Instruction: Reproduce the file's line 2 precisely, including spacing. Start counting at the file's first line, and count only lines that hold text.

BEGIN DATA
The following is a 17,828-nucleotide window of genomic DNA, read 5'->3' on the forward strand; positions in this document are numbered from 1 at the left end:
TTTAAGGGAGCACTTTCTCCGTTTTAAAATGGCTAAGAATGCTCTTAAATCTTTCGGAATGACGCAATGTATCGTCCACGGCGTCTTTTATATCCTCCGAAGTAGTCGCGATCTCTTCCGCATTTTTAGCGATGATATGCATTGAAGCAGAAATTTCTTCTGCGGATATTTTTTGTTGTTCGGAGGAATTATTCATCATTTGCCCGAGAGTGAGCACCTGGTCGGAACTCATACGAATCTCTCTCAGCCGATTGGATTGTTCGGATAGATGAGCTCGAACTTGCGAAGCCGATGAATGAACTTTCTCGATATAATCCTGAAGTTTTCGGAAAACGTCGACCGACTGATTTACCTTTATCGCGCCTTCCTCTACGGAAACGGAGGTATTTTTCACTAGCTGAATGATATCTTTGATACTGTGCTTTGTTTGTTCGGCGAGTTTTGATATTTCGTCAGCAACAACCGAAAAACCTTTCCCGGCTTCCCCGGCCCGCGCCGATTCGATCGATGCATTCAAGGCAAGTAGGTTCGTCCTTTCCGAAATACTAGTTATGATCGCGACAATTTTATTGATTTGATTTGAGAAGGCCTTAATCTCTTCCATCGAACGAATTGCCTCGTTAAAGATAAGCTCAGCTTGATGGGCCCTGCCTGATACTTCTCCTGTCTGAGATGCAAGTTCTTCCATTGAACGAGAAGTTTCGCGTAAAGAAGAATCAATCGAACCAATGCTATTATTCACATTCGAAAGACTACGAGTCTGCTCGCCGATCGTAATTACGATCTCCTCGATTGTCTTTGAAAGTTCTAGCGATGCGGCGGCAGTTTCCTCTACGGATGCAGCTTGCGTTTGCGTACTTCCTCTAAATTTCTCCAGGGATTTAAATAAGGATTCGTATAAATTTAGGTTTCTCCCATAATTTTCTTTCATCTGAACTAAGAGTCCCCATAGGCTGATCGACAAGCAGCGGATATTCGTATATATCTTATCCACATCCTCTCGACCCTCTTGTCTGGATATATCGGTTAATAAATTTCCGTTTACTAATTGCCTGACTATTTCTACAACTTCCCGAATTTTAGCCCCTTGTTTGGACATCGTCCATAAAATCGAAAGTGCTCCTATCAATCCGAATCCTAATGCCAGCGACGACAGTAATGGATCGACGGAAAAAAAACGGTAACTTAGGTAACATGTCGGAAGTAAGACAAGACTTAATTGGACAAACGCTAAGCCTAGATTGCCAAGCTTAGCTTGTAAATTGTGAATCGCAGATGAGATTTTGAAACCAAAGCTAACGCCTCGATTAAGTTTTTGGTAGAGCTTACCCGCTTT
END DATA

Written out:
TTTAAGGGAGCACTTTCTCCGTTTTAAAATGGCTAAGAATGCTCTTAAATCTTTCGGAATGACGCAATGTATCGTCCACGGCGTCTTTTATATCCTCCGAAGTAGTCGCGATCTCTTCCGCATTTTTAGCGATGATATGCATTGAAGCAGAAATTTCTTCTGCGGATATTTTTTGTTGTTCGGAGGAATTATTCATCATTTGCCCGAGAGTGAGCACCTGGTCGGAACTCATACGAATCTCTCTCAGCCGATTGGATTGTTCGGATAGATGAGCTCGAACTTGCGAAGCCGATGAATGAACTTTCTCGATATAATCCTGAAGTTTTCGGAAAACGTCGACCGACTGATTTACCTTTATCGCGCCTTCCTCTACGGAAACGGAGGTATTTTTCACTAGCTGAATGATATCTTTGATACTGTGCTTTGTTTGTTCGGCGAGTTTTGATATTTCGTCAGCAACAACCGAAAAACCTTTCCCGGCTTCCCCGGCCCGCGCCGATTCGATCGATGCATTCAAGGCAAGTAGGTTCGTCCTTTCCGAAATACTAGTTATGATCGCGACAATTTTATTGATTTGATTTGAGAAGGCCTTAATCTCTTCCATCGAACGAATTGCCTCGTTAAAGATAAGCTCAGCTTGATGGGCCCTGCCTGATACTTCTCCTGTCTGAGATGCAAGTTCTTCCATTGAACGAGAAGTTTCGCGTAAAGAAGAATCAATCGAACCAATGCTATTATTCACATTCGAAAGACTACGAGTCTGCTCGCCGATCGTAATTACGATCTCCTCGATTGTCTTTGAAAGTTCTAGCGATGCGGCGGCAGTTTCCTCTACGGATGCAGCTTGCGTTTGCGTACTTCCTCTAAATTTCTCCAGGGATTTAAATAAGGATTCGTATAAATTTAGGTTTCTCCCATAATTTTCTTTCATCTGAACTAAGAGTCCCCATAGGCTGATCGACAAGCAGCGGATATTCGTATATATCTTATCCACATCCTCTCGACCCTCTTGTCTGGATATATCGGTTAATAAATTTCCGTTTACTAATTGCCTGACTATTTCTACAACTTCCCGAATTTTAGCCCCTTGTTTGGACATCGTCCATAAAATCGAAAGTGCTCCTATCAATCCGAATCCTAATGCCAGCGACGACAGTAATGGATCGACGGAAAAAAAACGGTAACTTAGGTAACATGTCGGAAGTAAGACAAGACTTAATTGGACAAACGCTAAGCCTAGATTGCCAAGCTTAGCTTGTAAATTGTGAATCGCAGATGAGATTTTGAAACCAAAGCTAACGCCTCGATTAAGTTTTTGGTAGAGCTTACCCGCTTT